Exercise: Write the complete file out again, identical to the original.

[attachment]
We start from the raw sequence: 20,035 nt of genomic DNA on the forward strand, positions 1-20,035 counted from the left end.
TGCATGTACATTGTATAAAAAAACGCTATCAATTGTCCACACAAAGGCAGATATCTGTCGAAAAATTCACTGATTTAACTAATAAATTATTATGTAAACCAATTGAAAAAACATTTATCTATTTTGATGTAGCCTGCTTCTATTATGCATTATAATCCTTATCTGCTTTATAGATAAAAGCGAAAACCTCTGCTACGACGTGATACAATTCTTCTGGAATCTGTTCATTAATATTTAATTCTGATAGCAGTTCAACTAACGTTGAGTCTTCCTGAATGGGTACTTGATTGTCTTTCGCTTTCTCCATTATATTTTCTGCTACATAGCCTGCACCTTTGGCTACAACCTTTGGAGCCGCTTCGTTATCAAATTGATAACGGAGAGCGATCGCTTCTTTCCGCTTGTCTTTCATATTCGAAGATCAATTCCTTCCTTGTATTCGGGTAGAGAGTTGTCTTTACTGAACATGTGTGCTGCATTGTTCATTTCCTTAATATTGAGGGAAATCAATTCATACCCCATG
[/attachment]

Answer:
We start from the raw sequence: 20,035 nt of genomic DNA on the forward strand, positions 1-20,035 counted from the left end.
TGCATGTACATTGTATAAAAAAACGCTATCAATTGTCCACACAAAGGCAGATATCTGTCGAAAAATTCACTGATTTAACTAATAAATTATTATGTAAACCAATTGAAAAAACATTTATCTATTTTGATGTAGCCTGCTTCTATTATGCATTATAATCCTTATCTGCTTTATAGATAAAAGCGAAAACCTCTGCTACGACGTGATACAATTCTTCTGGAATCTGTTCATTAATATTTAATTCTGATAGCAGTTCAACTAACGTTGAGTCTTCCTGAATGGGTACTTGATTGTCTTTCGCTTTCTCCATTATATTTTCTGCTACATAGCCTGCACCTTTGGCTACAACCTTTGGAGCCGCTTCGTTATCAAATTGATAACGGAGAGCGATCGCTTCTTTCCGCTTGTCTTTCATATTCGAAGATCAATTCCTTCCTTGTATTCGGGTAGAGAGTTGTCTTTACTGAACATGTGTGCTGCATTGTTCATTTCCTTAATATTGAGGGAAATCAATTCATACCCCATG